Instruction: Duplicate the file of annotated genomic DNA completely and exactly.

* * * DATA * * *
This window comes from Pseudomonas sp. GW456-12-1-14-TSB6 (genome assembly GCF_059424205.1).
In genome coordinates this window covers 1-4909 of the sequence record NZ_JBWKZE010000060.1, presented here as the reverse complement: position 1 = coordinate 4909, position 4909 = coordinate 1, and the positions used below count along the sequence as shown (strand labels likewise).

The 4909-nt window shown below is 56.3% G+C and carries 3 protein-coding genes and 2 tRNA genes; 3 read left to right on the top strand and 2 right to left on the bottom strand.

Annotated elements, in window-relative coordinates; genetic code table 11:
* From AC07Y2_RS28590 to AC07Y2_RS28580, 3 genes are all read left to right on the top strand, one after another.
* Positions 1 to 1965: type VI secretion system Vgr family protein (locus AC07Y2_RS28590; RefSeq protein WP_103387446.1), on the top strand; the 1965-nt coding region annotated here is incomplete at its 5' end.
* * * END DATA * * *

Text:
This window comes from Pseudomonas sp. GW456-12-1-14-TSB6 (genome assembly GCF_059424205.1).
In genome coordinates this window covers 1-4909 of the sequence record NZ_JBWKZE010000060.1, presented here as the reverse complement: position 1 = coordinate 4909, position 4909 = coordinate 1, and the positions used below count along the sequence as shown (strand labels likewise).

The 4909-nt window shown below is 56.3% G+C and carries 3 protein-coding genes and 2 tRNA genes; 3 read left to right on the top strand and 2 right to left on the bottom strand.

Annotated elements, in window-relative coordinates; genetic code table 11:
* From AC07Y2_RS28590 to AC07Y2_RS28580, 3 genes are all read left to right on the top strand, one after another.
* Positions 1 to 1965: type VI secretion system Vgr family protein (locus AC07Y2_RS28590; RefSeq protein WP_103387446.1), on the top strand; the 1965-nt coding region annotated here is incomplete at its 5' end.